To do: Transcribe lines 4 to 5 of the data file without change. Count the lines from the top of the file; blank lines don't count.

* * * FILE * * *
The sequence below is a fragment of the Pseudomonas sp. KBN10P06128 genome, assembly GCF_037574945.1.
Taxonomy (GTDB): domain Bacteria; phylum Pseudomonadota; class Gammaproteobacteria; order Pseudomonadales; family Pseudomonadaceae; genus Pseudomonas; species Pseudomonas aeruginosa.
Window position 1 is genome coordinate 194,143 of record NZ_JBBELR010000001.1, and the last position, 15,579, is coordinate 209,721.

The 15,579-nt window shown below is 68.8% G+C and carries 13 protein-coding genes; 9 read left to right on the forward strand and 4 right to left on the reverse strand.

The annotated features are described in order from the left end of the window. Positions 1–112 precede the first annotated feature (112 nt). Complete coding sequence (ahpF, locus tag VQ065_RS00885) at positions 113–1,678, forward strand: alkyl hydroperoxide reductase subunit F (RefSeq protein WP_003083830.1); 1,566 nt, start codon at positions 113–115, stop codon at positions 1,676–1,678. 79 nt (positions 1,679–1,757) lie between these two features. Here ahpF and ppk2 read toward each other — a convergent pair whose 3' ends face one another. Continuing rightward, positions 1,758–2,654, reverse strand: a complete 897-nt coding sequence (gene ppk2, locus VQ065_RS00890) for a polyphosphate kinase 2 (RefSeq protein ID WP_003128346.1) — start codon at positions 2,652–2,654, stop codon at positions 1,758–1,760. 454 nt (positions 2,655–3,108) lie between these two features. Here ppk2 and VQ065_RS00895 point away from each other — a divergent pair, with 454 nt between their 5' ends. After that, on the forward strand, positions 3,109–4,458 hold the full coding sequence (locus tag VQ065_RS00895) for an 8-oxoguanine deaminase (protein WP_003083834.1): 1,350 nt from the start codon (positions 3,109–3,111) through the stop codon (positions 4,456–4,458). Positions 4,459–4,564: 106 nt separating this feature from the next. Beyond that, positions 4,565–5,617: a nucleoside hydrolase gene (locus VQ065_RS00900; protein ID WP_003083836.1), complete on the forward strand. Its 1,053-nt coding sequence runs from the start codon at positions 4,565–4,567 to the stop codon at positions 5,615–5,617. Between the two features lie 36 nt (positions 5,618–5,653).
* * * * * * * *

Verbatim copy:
The 15,579-nt window shown below is 68.8% G+C and carries 13 protein-coding genes; 9 read left to right on the forward strand and 4 right to left on the reverse strand.

The annotated features are described in order from the left end of the window. Positions 1–112 precede the first annotated feature (112 nt). Complete coding sequence (ahpF, locus tag VQ065_RS00885) at positions 113–1,678, forward strand: alkyl hydroperoxide reductase subunit F (RefSeq protein WP_003083830.1); 1,566 nt, start codon at positions 113–115, stop codon at positions 1,676–1,678. 79 nt (positions 1,679–1,757) lie between these two features. Here ahpF and ppk2 read toward each other — a convergent pair whose 3' ends face one another. Continuing rightward, positions 1,758–2,654, reverse strand: a complete 897-nt coding sequence (gene ppk2, locus VQ065_RS00890) for a polyphosphate kinase 2 (RefSeq protein ID WP_003128346.1) — start codon at positions 2,652–2,654, stop codon at positions 1,758–1,760. 454 nt (positions 2,655–3,108) lie between these two features. Here ppk2 and VQ065_RS00895 point away from each other — a divergent pair, with 454 nt between their 5' ends. After that, on the forward strand, positions 3,109–4,458 hold the full coding sequence (locus tag VQ065_RS00895) for an 8-oxoguanine deaminase (protein WP_003083834.1): 1,350 nt from the start codon (positions 3,109–3,111) through the stop codon (positions 4,456–4,458). Positions 4,459–4,564: 106 nt separating this feature from the next. Beyond that, positions 4,565–5,617: a nucleoside hydrolase gene (locus VQ065_RS00900; protein ID WP_003083836.1), complete on the forward strand. Its 1,053-nt coding sequence runs from the start codon at positions 4,565–4,567 to the stop codon at positions 5,615–5,617. Between the two features lie 36 nt (positions 5,618–5,653).